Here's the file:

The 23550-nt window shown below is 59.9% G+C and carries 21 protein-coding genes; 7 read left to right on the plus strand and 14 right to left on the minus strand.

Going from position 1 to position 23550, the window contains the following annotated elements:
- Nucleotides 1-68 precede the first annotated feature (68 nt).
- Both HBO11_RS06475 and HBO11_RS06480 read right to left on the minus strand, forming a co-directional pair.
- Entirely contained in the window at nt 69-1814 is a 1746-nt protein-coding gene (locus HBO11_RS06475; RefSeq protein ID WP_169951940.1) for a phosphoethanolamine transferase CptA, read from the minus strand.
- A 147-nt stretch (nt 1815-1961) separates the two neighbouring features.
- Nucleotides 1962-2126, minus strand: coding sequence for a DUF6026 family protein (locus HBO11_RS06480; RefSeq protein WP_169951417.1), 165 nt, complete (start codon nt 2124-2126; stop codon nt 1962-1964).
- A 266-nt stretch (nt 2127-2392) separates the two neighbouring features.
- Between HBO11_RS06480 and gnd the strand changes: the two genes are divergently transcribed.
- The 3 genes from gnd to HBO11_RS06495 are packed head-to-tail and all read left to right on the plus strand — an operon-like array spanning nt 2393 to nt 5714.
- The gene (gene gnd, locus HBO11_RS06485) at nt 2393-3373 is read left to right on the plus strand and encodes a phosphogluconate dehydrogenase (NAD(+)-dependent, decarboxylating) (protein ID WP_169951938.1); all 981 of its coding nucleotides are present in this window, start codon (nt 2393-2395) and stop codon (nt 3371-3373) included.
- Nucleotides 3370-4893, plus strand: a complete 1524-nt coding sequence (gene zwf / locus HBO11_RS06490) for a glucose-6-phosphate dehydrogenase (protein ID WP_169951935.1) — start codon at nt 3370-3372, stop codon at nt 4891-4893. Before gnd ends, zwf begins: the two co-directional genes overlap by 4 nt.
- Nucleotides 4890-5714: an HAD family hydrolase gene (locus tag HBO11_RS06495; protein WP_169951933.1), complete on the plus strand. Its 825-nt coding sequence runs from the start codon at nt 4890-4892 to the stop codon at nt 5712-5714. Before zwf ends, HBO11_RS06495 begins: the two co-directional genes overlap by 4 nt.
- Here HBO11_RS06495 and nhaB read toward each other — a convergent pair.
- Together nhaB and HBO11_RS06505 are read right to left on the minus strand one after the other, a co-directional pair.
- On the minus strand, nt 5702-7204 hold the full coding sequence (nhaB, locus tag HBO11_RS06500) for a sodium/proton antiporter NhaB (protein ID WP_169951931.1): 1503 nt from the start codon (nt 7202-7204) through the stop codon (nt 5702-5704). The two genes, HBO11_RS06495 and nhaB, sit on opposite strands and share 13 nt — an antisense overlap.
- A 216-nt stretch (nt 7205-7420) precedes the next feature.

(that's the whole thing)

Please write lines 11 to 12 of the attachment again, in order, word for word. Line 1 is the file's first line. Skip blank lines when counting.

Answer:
- The gene (gene gnd, locus HBO11_RS06485) at nt 2393-3373 is read left to right on the plus strand and encodes a phosphogluconate dehydrogenase (NAD(+)-dependent, decarboxylating) (protein ID WP_169951938.1); all 981 of its coding nucleotides are present in this window, start codon (nt 2393-2395) and stop codon (nt 3371-3373) included.
- Nucleotides 3370-4893, plus strand: a complete 1524-nt coding sequence (gene zwf / locus HBO11_RS06490) for a glucose-6-phosphate dehydrogenase (protein ID WP_169951935.1) — start codon at nt 3370-3372, stop codon at nt 4891-4893. Before gnd ends, zwf begins: the two co-directional genes overlap by 4 nt.